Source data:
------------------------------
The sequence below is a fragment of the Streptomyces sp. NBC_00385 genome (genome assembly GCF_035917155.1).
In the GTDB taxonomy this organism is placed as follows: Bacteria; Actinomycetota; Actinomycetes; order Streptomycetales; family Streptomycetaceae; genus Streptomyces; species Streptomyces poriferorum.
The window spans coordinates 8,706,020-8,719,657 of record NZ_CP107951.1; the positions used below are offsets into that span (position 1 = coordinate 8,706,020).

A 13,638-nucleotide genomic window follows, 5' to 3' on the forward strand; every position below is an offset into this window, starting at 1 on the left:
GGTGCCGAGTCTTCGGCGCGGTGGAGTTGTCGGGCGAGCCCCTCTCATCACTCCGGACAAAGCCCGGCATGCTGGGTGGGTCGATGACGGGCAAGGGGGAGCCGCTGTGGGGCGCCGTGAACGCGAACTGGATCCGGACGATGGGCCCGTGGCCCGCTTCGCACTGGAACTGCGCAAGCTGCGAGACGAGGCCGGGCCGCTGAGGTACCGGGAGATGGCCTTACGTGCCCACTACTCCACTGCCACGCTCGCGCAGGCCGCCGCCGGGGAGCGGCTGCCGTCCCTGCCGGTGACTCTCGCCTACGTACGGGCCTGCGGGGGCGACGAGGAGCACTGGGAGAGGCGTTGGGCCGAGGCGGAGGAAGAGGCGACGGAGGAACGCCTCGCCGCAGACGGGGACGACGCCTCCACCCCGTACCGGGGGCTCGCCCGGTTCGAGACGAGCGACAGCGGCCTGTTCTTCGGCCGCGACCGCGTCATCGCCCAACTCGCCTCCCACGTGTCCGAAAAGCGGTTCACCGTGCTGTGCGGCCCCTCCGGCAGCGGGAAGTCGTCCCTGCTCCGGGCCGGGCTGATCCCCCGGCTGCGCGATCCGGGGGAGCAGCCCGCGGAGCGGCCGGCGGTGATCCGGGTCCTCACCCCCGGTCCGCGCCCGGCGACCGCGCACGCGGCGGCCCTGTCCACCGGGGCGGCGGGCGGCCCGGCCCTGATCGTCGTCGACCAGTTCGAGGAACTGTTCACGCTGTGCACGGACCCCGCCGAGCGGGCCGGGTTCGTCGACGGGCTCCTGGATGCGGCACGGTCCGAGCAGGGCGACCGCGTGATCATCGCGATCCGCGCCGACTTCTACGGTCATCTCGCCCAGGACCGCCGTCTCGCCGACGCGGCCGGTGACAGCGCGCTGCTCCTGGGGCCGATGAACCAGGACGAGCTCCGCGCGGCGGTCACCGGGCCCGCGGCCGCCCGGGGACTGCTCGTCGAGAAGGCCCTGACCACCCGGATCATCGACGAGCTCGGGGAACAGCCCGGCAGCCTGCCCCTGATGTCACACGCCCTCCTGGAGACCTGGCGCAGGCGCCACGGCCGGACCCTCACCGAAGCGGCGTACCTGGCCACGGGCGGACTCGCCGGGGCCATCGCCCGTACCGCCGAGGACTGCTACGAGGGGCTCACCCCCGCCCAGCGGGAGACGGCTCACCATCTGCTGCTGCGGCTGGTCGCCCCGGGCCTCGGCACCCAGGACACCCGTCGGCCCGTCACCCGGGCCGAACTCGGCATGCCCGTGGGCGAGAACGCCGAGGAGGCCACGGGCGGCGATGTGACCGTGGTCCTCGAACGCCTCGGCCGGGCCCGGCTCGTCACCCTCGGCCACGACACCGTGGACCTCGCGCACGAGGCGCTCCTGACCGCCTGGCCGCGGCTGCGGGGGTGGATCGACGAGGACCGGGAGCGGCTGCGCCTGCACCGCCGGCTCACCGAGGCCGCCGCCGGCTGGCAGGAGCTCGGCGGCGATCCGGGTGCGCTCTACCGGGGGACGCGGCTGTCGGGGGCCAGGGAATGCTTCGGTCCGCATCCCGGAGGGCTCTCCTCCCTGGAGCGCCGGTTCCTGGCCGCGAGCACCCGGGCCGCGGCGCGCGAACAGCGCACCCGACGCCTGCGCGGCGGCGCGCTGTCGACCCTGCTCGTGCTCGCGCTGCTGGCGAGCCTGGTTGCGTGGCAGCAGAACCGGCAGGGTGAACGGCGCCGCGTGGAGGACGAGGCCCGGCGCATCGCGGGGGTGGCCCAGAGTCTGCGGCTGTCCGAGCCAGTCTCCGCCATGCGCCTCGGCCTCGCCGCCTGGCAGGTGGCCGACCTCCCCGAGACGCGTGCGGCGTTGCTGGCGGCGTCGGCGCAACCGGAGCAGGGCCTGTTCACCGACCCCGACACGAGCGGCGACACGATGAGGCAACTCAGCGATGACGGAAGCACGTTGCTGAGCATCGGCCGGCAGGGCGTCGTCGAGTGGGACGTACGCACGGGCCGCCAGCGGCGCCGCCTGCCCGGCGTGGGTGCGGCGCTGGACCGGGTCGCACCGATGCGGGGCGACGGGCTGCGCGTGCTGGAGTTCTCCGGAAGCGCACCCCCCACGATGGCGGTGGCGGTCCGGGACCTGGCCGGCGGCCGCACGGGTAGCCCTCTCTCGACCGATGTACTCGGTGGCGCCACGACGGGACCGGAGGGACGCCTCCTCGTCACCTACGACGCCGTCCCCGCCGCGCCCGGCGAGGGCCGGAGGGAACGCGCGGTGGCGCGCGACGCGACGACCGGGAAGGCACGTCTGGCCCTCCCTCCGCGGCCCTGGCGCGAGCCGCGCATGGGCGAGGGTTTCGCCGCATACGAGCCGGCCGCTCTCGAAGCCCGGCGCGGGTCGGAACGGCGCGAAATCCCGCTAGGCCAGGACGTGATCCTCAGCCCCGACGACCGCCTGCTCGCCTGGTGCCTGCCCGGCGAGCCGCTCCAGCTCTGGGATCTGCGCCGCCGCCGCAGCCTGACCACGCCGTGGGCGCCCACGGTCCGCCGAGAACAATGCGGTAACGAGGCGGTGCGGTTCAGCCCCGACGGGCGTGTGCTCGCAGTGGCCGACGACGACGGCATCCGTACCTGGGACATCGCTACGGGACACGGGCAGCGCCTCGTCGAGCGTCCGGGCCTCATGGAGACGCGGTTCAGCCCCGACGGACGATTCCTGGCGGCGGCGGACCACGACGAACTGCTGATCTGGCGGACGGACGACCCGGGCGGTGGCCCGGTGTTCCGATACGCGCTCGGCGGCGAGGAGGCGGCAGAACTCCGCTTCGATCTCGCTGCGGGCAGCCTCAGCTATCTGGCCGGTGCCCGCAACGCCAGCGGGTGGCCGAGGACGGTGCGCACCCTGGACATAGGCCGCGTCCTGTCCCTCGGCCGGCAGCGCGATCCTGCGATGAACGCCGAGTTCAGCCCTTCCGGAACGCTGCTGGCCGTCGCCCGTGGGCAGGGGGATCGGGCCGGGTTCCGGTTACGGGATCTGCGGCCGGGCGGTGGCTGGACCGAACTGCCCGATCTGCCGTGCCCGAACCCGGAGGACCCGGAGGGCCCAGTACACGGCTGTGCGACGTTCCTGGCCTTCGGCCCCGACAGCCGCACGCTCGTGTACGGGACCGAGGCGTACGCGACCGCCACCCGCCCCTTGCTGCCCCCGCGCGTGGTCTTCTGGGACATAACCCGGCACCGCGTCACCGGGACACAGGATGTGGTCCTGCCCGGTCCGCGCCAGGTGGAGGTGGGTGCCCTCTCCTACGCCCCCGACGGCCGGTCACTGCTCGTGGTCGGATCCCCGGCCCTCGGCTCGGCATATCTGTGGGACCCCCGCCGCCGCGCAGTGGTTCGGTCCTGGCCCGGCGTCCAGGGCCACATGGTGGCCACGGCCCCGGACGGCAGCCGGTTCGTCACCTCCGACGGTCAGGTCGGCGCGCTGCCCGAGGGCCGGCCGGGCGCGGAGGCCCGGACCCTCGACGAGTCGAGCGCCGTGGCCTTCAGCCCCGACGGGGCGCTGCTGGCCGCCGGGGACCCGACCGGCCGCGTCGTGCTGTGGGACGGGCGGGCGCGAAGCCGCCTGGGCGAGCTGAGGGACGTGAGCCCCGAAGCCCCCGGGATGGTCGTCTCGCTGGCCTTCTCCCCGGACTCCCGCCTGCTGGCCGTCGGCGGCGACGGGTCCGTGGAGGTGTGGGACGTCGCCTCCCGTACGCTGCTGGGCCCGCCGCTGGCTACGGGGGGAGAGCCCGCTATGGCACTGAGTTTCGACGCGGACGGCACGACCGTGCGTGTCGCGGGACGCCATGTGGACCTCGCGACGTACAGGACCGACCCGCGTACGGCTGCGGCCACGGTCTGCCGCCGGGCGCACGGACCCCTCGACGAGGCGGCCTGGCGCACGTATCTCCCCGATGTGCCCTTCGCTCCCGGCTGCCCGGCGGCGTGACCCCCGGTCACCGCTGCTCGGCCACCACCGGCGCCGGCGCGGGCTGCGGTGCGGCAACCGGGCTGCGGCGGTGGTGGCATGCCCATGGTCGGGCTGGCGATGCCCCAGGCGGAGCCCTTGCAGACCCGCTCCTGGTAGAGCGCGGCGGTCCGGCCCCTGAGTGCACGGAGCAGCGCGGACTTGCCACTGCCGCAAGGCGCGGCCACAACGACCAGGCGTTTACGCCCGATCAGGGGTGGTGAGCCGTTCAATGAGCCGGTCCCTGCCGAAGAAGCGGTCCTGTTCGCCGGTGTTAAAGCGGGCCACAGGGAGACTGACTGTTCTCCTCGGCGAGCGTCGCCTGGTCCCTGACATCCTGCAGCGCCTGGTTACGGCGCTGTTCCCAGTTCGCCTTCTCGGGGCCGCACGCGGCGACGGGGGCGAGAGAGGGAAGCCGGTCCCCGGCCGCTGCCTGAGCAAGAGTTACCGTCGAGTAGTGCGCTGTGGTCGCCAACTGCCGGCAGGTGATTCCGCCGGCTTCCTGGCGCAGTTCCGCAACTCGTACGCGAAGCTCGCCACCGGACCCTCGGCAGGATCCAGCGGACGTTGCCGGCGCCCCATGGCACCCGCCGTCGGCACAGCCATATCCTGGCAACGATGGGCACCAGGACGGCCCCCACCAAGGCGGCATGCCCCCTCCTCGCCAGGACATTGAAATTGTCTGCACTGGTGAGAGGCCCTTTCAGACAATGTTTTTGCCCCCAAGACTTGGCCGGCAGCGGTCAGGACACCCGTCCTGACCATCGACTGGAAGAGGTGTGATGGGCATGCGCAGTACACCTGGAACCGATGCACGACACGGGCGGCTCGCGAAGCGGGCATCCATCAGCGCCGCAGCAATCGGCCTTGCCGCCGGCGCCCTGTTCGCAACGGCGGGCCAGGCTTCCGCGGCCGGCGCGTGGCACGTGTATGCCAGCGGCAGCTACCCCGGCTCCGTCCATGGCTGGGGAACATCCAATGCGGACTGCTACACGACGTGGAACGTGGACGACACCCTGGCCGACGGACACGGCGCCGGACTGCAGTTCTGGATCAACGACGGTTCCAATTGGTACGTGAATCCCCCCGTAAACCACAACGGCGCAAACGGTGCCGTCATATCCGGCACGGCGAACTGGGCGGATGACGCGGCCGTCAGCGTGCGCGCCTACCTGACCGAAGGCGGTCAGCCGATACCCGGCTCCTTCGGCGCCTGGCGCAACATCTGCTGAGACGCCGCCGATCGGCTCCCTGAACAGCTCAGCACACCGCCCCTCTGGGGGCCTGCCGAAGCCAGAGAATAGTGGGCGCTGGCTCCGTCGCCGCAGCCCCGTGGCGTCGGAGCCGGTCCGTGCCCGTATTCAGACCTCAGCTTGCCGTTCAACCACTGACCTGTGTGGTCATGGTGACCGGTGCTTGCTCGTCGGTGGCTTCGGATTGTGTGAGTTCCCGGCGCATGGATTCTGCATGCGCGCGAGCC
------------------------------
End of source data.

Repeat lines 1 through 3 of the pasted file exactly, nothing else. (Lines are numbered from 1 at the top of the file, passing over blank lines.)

The sequence below is a fragment of the Streptomyces sp. NBC_00385 genome (genome assembly GCF_035917155.1).
In the GTDB taxonomy this organism is placed as follows: Bacteria; Actinomycetota; Actinomycetes; order Streptomycetales; family Streptomycetaceae; genus Streptomyces; species Streptomyces poriferorum.
The window spans coordinates 8,706,020-8,719,657 of record NZ_CP107951.1; the positions used below are offsets into that span (position 1 = coordinate 8,706,020).